“The sense of job satisfaction is huge - you can really make a difference to someone's life.”
Training to be a doctor usually takes between five and six years, but I am in first year of a faster four year 'accelerated' course designed for people who already have a degree. There are about seventy students in our year; a great mix of interesting people from all sorts of backgrounds with ages ranging from early twenties to late thirties. We are taught with quite a new tutorial-based system that was pioneered in Australia called PBL ('Problem Based Learning'). Instead of the more traditional, topic based, structured, teaching - with, say, 300 people in a lecture hal l- we are divided into tutorial groups of about 7 people, and the emphasis is on quite a lot of self study. The course proceeds in modules: we started last September with the immune system, and have moved through reproduction and babies, heart and lungs, stomach and liver, and this month we are looking at muscles and bones.
Each week we look at a different medical topic through the example of one particular problem. On the Monday we have a tutorial to introduce the case (this week: a dislocated shoulder), we discuss the issues and then we are sent away to research all the medical background. Through the week we have lectures, demonstrations, maybe a visit to a GP who has a patient with an associated problem, all illustrating or enlarging upon the week's topic. At the end of the week we have a second tutorial to clarify and consolidate our findings. All this is mixed in with all the other basic lectures and seminars we need: from anatomy, discussions on ethics, or patient communication, to learning clinical skills like taking blood or giving an injection.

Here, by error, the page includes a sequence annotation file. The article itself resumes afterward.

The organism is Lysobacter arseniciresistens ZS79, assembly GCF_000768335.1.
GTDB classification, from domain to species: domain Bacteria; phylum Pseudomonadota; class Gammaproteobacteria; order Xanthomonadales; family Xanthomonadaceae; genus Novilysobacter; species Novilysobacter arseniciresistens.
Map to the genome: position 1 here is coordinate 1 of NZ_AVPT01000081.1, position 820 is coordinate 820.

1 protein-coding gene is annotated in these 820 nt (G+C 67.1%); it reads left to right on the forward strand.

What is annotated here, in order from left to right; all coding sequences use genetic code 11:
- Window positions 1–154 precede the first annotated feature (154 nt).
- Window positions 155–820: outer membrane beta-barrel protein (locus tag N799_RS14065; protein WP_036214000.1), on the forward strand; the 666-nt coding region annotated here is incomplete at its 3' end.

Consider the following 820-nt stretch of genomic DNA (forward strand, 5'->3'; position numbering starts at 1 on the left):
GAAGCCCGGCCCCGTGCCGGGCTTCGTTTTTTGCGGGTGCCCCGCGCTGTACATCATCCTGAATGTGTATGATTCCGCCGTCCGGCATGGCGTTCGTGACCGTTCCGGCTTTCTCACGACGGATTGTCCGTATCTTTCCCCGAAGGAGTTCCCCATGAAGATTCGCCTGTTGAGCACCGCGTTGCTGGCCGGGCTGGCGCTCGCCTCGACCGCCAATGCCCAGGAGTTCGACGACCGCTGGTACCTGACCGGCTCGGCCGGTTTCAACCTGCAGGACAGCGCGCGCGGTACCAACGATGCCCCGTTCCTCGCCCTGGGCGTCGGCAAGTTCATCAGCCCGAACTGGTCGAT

It's an intense course, requiring a lot of stamina and determination. Self discipline is probably the most important thing - a lot of the time you are working on your own - but I really enjoy what I'm doing and I think it's great. I know I definitely made the right decision in choosing medicine.